The WHO Secretariat provided details on the latest risk assessment. Risk remains very high at national and regional levels but still low at global level. In recent weeks, the incidence of EVD cases has consistently declined, with 15 new confirmed cases, reported in North Kivu and Ituri provinces during the last epidemiological week of 7–13 October, in comparison with 128 confirmed cases per week reported at the peak of the outbreak in April 2019. There is a shift in hot spots from urban settings to more rural, hard-to-reach communities, across a more concentrated geographical area. At present, 10 health zones are affected. These areas pose major security challenges. When response activities are suspended, the likelihood of underreporting and the potential for the disease to spread to new areas increases. In addition, continued transmission in remote areas where access is difficult creates the possibility of transmission chains going undetected.

The ring vaccination strategy is proving efficient and successful. Issues related to vaccine supply were reviewed. Given the uncertainty of the evolution of the epidemic, current supplies should be managed carefully. The Secretariat also welcomed the commencement of Johnson and Johnson vaccine studies in Uganda and the imminent commencement of similar studies in the Democratic Republic of the Congo, in addition to continuing to track progress with other vaccine candidates.

The United Nations Ebola Emergency Response Coordinator gave an update on the situation and efforts to maintain an enabling environment to improve access and acceptance of Ebola response in communities. He re-emphasized the need for stronger community engagement and access in all areas, increased multisectoral collaboration, and more financial and human resources. Insecurity remains the greatest concern. Efforts to increase security are underway. There is a need to focus both on intervention gaps and the quality of interventions. Identifying areas where the virus might migrate and securing these areas constitutes a major priority.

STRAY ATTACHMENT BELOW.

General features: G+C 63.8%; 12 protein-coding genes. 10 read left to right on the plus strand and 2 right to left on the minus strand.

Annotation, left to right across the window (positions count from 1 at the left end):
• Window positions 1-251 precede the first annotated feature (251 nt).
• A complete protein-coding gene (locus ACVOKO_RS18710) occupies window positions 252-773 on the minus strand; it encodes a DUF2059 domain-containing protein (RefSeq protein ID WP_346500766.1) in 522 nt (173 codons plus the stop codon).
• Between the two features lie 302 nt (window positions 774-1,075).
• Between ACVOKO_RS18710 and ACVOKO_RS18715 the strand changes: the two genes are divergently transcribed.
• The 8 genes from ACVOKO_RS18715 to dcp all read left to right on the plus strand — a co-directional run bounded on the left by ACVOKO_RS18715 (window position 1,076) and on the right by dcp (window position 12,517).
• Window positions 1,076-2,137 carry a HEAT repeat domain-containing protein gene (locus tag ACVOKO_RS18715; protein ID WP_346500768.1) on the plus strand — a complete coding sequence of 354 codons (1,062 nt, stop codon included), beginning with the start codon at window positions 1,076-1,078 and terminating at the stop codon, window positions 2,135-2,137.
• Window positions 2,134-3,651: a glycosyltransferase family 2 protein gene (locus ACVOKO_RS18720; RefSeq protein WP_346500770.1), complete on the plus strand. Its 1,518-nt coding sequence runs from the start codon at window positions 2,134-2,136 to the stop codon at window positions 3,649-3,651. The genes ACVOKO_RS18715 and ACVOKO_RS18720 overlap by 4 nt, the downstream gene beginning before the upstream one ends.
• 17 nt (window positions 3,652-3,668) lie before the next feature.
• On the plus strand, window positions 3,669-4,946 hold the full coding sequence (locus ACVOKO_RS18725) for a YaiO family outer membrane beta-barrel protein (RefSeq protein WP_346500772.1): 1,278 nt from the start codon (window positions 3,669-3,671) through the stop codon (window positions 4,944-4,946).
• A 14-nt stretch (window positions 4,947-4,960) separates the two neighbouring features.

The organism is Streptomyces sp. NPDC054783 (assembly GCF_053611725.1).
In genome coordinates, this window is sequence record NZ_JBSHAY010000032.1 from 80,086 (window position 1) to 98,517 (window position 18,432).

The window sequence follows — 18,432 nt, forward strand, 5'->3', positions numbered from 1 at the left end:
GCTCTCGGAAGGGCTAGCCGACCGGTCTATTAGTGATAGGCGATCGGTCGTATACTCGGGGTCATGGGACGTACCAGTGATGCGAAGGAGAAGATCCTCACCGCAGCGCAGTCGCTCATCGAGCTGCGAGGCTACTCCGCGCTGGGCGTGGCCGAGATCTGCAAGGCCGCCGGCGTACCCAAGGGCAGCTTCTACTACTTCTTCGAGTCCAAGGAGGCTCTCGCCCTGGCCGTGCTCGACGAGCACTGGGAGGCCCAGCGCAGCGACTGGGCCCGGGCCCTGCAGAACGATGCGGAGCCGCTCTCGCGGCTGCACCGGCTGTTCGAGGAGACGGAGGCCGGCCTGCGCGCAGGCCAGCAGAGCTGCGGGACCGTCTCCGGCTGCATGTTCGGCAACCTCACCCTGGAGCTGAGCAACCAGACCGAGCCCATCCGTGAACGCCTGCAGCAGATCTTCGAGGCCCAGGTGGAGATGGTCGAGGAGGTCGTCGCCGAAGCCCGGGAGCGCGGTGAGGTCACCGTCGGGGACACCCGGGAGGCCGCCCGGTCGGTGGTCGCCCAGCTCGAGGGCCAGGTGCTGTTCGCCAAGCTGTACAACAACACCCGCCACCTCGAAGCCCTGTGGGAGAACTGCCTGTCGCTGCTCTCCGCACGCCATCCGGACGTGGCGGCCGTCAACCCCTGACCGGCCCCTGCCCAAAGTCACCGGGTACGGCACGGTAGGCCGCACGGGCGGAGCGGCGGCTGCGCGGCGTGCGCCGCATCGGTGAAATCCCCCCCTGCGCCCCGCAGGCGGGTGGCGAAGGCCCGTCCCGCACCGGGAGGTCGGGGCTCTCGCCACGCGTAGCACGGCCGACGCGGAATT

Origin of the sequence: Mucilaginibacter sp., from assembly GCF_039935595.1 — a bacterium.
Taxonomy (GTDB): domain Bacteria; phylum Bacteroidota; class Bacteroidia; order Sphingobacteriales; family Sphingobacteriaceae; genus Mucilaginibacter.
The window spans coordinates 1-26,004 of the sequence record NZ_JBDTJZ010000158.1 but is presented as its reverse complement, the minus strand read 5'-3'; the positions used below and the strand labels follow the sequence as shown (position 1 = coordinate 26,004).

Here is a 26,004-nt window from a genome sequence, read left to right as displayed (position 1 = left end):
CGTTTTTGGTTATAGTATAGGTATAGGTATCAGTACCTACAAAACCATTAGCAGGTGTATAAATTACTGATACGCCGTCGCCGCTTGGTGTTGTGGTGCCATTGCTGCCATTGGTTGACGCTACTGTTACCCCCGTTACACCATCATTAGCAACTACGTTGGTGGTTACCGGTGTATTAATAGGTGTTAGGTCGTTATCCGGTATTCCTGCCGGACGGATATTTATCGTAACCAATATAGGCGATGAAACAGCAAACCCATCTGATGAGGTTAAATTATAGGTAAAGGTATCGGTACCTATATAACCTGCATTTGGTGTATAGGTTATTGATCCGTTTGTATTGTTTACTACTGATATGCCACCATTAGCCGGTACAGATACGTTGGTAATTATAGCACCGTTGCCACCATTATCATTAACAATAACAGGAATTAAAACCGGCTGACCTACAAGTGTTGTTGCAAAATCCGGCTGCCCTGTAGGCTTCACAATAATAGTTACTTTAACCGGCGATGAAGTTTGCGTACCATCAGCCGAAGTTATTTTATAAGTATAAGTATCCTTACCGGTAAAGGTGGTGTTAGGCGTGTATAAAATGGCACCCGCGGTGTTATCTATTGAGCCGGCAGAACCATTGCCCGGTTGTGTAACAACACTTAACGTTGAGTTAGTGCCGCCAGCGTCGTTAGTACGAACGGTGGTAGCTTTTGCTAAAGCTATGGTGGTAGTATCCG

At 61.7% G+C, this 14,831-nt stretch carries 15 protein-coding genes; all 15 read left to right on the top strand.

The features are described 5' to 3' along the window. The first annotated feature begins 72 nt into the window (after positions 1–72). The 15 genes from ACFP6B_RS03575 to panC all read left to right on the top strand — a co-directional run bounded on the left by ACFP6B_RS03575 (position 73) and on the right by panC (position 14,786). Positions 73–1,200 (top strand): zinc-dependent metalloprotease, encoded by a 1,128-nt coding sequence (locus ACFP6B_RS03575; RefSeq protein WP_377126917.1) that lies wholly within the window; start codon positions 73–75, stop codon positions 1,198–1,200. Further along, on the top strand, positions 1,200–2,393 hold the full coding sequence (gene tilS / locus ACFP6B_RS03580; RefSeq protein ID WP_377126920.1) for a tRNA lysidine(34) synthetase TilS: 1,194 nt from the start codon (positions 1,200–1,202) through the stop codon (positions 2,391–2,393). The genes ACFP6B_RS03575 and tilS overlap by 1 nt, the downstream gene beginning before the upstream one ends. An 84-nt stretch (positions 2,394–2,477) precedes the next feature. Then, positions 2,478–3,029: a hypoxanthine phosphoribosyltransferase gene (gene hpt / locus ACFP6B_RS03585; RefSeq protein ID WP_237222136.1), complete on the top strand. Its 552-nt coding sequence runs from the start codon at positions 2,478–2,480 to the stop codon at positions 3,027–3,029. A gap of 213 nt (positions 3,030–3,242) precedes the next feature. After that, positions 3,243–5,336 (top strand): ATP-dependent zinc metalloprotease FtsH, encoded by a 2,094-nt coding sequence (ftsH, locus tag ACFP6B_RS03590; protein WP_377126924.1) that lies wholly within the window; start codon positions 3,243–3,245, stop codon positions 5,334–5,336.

The Committee was also appraised by the WHO Secretariat on progress on preparedness efforts in the nine neighbouring countries (priority 1: Burundi, Rwanda, South Sudan, and Uganda, and priority 2: Angola, Republic of the Congo, Central African Republic, Tanzania, and Zambia). Bilateral roadmaps for cross-border coordination between DRC and the priority 1 countries are being implemented. On 21 October 2019, a high-level ministerial meeting will be held in Goma, DRC, to further strengthen alignment and coordination of cross-border surveillance across all nine high-risk neighbouring countries. A major challenge is the lack of funding for preparedness, particularly in the priority 2 countries. Of the US$ 66.6 million required for all the 9 countries, only US$ 4.5 million has been pledged. Compliance with IHR requirements for notification and verification of alerts was highlighted, in particular with regards to transparency and timely sharing of public health information.

Context and Discussion

The Committee commended the response to date, under the leadership of the Democratic Republic of the Congo Ministry of Health, and appreciated the progress made under the multisectoral coordination commission established in July 2019. Support provided by WHO, UN agencies, NGOs and other partners has also contributed to limiting the spread and impact of this virus in a difficult context in many areas in the Democratic Republic of the Congo. The courage and commitment of all frontline workers were specifically praised by the Committee.

While the Committee commended the efforts made by the neighbouring countries to strengthen preparedness, it remained deeply concerned by the lack of sustained financial support for these activities.

The committee noticed with appreciation that the general compliance of all states with the WHO recommendations to keep borders open and air travel meant operations could continue and economies in the area were not harmed by border closures.

However, the Committee is concerned that a year into the outbreak, the access and security situations on the ground could hinder final efforts to eliminate the virus from rural communities.

Conclusions and Advice